3. Eat healthy fats for sustained energy
Regular consumption of healthy fats are an important part of a healthy diet as well as improving performance. In endurance exercise, the body frequently relies on fat stores for reliable, sustained energy supply. Great sources of healthy, unsaturated fats include olive oil, avocados, salmon, and nuts such as almonds, walnuts, pistachios, and cashews, for example. Not only will these foods provide you with the sustained energy you need to run up and down the court, but the anti-inflammatory omega-3 fatty acids in these types of foods can help curb post-game joint inflammation that can often occur from jumping and quick movements that can place strain on knees. For those on the Keto diet, a keto fat bomb without unhealthy additives is a good option. Athletes like basketball players require moderate amounts of fat, with total fat intake making up approximately 20-35 % of their total daily caloric intake (4, 5).
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4. Ensure to refuel properly during games
During intense physical activity, such as during a basketball game, the body runs through its glycogen stores in about 90 minutes. If exercise exceeds 90 minutes, carbohydrates are necessary to continue exercising to the same capacity. At maximum, the body can utilize 60g of carbohydrates per hour. Studies show that consuming carbohydrates during intense physical activity can preserve energy stores and enhance performance, thereby preventing a decline in physical and skilled performance. For example, energy drinks that provide glucose and electrolytes are a great way to refuel (6). In addition to just refueling with carbohydrates, athletes must focus on their hydration. Hydration needs depend on the individual, intensity of the workout, and the environment in which athletes are playing. Ensuring adequate fluids and electrolytes will enable optimal performance and prevent dehydration.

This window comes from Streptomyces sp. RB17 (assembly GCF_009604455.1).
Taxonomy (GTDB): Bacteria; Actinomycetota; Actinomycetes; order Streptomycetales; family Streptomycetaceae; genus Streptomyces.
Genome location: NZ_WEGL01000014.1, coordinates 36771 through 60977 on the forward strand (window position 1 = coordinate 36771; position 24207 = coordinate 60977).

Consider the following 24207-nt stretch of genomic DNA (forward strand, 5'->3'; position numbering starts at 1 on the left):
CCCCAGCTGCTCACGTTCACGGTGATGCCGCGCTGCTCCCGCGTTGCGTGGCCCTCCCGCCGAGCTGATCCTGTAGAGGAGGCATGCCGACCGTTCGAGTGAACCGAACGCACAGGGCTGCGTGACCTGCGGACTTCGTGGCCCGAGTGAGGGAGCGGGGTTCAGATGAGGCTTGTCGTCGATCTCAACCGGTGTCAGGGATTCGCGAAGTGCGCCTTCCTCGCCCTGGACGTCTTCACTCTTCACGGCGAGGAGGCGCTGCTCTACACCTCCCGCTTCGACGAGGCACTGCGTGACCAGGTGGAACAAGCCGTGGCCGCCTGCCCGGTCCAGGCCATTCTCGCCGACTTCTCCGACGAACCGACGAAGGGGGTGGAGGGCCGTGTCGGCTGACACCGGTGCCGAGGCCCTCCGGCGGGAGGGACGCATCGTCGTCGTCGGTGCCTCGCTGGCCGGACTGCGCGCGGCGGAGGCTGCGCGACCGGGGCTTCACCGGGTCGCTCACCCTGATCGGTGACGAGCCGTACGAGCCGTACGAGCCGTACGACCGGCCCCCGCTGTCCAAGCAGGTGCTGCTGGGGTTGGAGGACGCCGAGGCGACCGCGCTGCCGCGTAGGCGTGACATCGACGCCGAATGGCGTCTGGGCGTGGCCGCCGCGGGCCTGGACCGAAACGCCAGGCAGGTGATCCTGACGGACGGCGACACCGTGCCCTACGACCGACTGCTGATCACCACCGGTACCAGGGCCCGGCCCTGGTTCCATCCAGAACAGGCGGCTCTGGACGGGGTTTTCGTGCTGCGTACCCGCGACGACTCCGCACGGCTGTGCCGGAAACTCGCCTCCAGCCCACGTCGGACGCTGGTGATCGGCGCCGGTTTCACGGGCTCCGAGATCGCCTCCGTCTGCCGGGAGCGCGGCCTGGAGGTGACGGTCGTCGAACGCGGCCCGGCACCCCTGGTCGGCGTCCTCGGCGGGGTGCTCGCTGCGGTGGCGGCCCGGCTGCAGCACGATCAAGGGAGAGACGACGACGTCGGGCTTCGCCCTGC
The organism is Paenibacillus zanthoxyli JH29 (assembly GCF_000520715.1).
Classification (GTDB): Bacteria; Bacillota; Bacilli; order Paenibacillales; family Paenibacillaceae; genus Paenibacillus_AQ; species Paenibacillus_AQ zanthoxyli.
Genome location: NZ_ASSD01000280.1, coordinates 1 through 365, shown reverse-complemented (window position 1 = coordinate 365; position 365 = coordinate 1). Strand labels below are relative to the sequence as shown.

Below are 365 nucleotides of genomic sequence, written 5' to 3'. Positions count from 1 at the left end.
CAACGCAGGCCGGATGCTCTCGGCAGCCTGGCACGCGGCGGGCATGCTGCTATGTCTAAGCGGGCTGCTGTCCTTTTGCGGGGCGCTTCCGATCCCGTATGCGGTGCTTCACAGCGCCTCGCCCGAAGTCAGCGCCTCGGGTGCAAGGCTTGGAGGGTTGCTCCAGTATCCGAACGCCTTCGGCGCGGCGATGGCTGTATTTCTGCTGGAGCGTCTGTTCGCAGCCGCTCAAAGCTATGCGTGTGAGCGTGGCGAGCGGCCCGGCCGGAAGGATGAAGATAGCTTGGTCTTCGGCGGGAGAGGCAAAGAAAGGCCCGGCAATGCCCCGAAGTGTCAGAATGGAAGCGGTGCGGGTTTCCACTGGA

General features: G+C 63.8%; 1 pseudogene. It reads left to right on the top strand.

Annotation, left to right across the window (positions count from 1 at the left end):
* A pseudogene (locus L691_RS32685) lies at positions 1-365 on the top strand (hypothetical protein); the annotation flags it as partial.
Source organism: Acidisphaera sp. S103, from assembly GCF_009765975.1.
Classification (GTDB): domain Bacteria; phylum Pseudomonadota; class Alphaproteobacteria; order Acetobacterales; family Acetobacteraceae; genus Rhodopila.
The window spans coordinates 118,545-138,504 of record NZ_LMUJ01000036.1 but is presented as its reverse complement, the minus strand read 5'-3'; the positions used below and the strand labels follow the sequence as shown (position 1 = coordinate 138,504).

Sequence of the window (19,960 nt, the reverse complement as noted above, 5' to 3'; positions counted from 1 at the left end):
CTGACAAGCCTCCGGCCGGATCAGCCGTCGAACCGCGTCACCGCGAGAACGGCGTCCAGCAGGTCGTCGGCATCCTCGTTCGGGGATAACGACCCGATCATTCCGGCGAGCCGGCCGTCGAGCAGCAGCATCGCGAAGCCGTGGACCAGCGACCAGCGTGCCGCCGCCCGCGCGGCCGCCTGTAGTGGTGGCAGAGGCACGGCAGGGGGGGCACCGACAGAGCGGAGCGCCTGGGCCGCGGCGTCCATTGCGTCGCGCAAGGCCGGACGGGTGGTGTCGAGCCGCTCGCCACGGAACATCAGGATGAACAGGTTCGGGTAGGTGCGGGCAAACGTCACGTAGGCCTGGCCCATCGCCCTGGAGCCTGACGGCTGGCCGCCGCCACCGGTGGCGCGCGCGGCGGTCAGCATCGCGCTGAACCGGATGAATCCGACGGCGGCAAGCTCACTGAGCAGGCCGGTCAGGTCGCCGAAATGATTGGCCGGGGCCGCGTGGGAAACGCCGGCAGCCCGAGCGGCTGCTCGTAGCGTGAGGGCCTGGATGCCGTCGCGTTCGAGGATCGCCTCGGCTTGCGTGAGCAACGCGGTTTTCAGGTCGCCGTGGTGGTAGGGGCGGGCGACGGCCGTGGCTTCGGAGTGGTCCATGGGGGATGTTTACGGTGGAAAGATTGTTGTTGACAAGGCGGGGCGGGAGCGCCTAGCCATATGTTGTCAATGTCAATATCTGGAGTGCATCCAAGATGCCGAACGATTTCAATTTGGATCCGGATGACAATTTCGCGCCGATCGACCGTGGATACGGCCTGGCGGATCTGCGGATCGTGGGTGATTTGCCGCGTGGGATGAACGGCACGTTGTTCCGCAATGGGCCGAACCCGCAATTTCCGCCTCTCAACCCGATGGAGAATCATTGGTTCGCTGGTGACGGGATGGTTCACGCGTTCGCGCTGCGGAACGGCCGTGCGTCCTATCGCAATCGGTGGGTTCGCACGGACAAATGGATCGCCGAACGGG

5. Eat breakfast every day
The best athletes are eating breakfast every day. Study after study shows that consuming a protein-rich breakfast helps not only maintain a lower body fat percentage but can enhance muscle mass as well (7, 8, 9). Aim to consume breakfast with at least 20 grams of protein. Upon waking up, the body is in a fasted state and protein intake in the morning will fuel the muscles with the nutrition they need after an overnight fast. Basketball players must strive to preserve their muscle mass, and to do so, protein at breakfast is key. Other key drivers in a balanced breakfast for athletes include fiber-rich carbohydrates such as oatmeal, healthy fats, and hydration.
Overall, in addition to fitness training to maintain stamina basketball players need to eat a diet that includes regular meals and snacks throughout the day that contain healthy fats and more protein than the average person. Do that, and you’re giving yourself the best chance to grab rebounds, get back on defense and hit jump shots later in a session when most others are worn down.